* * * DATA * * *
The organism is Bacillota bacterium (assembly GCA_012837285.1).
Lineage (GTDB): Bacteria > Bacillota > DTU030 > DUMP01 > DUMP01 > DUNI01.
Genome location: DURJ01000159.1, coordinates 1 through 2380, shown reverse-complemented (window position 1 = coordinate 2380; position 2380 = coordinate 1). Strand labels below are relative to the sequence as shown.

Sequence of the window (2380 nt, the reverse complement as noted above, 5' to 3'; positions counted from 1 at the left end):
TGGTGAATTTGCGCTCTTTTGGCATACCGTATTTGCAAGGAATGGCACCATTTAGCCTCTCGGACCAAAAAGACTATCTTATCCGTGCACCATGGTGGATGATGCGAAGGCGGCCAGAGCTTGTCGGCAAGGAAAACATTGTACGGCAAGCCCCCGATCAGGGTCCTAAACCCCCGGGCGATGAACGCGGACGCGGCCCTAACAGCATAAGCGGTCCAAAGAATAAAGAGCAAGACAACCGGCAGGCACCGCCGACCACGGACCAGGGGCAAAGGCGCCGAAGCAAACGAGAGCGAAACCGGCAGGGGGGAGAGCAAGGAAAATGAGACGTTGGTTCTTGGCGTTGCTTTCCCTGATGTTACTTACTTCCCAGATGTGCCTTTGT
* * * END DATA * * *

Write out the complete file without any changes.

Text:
The organism is Bacillota bacterium (assembly GCA_012837285.1).
Lineage (GTDB): Bacteria > Bacillota > DTU030 > DUMP01 > DUMP01 > DUNI01.
Genome location: DURJ01000159.1, coordinates 1 through 2380, shown reverse-complemented (window position 1 = coordinate 2380; position 2380 = coordinate 1). Strand labels below are relative to the sequence as shown.

Sequence of the window (2380 nt, the reverse complement as noted above, 5' to 3'; positions counted from 1 at the left end):
TGGTGAATTTGCGCTCTTTTGGCATACCGTATTTGCAAGGAATGGCACCATTTAGCCTCTCGGACCAAAAAGACTATCTTATCCGTGCACCATGGTGGATGATGCGAAGGCGGCCAGAGCTTGTCGGCAAGGAAAACATTGTACGGCAAGCCCCCGATCAGGGTCCTAAACCCCCGGGCGATGAACGCGGACGCGGCCCTAACAGCATAAGCGGTCCAAAGAATAAAGAGCAAGACAACCGGCAGGCACCGCCGACCACGGACCAGGGGCAAAGGCGCCGAAGCAAACGAGAGCGAAACCGGCAGGGGGGAGAGCAAGGAAAATGAGACGTTGGTTCTTGGCGTTGCTTTCCCTGATGTTACTTACTTCCCAGATGTGCCTTTGT